Aerial view of the Dowagiac campus

SMC upgrades theatre lighting

08/28/2018 - 1pm

Southwestern Michigan College has completed the first $34,000 phase of a theatre-lighting upgrade introducing more flexible, energy-efficient LEDs to the Dale A. Lyons Building on its Dowagiac campus. Niles’ TPC Technologies Inc., which specializes in theatre lighting and sound design, hung 14 ColorSource spotlights, Manager of Theatre Operations and Applied Performing Arts Marcus Roll said.

New LED “cyc” lights produce a broad wash of light on the cyclorama, the large white curtain at the rear of the stage that creates illusions of sky, open space or great distance.

 “We have seven (new spotlights over the stage) and seven in the catwalk,” Roll said. “Community events like the Cass County Spelling Bee, Math-a-Rama, our guest speaker series and recruiting events need only the front half of the stage, so the most-used part of the theatre now runs on the most efficient lights and will be brighter. That’s the first-phase goal.

“ColorSource LEDs are able to focus narrow or wide beams. Any color you can imagine on a palette can be blended by clicking my computer” rather than the old method of cutting and layering gels, which limited the light fixture to a single color for an entire show. “These can change color in the middle of a scene, instantaneously getting bright or darkening,” Roll said. “My goal is to be 100-percent LED in the next three years, saving the college money while expanding our special-effects capability way beyond conventional lights.”

Subsequent phases include mobile lights which can track actors, changing color in motion.

“This is another example of a smart investment to upgrade SMC’s facilities for the benefit of the whole community,” President Dr. David Mathews said. “The new lights are safer and easier to maintain, more flexible and, best of all, will more than pay for themselves in energy savings over the coming years.”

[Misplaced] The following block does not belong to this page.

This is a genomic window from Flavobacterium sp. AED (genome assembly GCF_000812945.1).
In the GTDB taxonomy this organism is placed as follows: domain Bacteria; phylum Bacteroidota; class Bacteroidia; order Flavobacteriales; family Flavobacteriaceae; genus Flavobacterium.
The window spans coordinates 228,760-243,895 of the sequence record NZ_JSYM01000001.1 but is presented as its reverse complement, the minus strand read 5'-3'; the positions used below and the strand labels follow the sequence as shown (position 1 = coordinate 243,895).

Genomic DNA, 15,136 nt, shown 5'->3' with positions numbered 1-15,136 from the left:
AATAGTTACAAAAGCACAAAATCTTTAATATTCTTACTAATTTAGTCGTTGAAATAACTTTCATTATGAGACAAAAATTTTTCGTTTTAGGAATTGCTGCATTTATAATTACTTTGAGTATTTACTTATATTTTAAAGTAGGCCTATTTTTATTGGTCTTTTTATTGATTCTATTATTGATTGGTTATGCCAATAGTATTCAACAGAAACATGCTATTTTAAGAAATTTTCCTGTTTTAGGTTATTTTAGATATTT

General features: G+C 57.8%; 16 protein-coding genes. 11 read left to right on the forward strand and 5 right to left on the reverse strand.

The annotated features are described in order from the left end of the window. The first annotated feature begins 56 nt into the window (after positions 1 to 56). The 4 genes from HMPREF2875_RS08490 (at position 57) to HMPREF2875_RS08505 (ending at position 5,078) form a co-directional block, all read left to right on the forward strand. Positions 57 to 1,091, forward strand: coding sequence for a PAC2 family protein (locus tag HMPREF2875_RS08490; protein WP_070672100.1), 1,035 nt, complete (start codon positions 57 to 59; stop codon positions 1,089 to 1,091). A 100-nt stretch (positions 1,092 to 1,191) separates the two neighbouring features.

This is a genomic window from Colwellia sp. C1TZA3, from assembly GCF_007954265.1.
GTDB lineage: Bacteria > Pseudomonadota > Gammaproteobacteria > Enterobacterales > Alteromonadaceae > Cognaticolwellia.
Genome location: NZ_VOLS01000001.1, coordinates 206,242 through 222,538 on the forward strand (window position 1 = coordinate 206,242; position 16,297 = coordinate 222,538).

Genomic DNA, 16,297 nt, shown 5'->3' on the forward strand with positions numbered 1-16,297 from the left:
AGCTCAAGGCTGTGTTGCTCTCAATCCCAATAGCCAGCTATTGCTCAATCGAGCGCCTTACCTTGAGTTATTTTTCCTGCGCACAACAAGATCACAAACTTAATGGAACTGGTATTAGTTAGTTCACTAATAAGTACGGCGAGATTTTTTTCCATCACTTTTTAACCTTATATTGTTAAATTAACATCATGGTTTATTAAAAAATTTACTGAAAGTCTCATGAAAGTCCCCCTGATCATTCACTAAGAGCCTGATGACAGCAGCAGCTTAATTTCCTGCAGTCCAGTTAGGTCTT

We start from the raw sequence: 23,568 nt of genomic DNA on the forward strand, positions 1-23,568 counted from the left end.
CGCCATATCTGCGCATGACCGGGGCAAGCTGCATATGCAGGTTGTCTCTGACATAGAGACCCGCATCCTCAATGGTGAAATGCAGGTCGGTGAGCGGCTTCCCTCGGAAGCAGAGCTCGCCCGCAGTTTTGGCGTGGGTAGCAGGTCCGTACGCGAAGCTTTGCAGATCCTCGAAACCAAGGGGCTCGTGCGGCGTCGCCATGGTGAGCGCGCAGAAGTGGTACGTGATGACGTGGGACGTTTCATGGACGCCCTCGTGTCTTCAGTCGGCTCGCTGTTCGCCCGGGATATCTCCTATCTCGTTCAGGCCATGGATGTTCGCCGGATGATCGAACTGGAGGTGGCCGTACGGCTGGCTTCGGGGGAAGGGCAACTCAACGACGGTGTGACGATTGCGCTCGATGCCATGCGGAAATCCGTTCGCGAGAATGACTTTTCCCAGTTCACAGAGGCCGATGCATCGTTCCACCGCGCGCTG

LEDs (light-emitting diodes) illuminate 90 percent more efficiently than old incandescent bulbs. Cooler LEDs typically do not “burn out” nor waste energy via heat.

“We used to rent cyc lights to shine on the curtain to make it glow with colors. But having them on the floor with cords and cables created a trip hazard,” Roll said. “Now they’re permanently installed. There are people running LED lights in theatres going on 10 to 12 years who have never had to replace them, whereas conventional lights need new bulbs every two to four months, at $15 to $50 apiece. Plus, because of the heat generated by the older lights, the stage was five to eight degrees warmer than the audience, which was tough on active performers.”

Roll, and his wife Beth, who directs St. Joseph High School’s choir, took her classes to Hamilton in Chicago last spring. “The thing that amazed me more than anything were the lights in that theatre,” he said. “To see what modern light systems are capable of inspired me. Some of the most moving moments in that musical are enhanced by the lights. With our new setup at SMC, we will be able to bring even more visual impact to our shows.”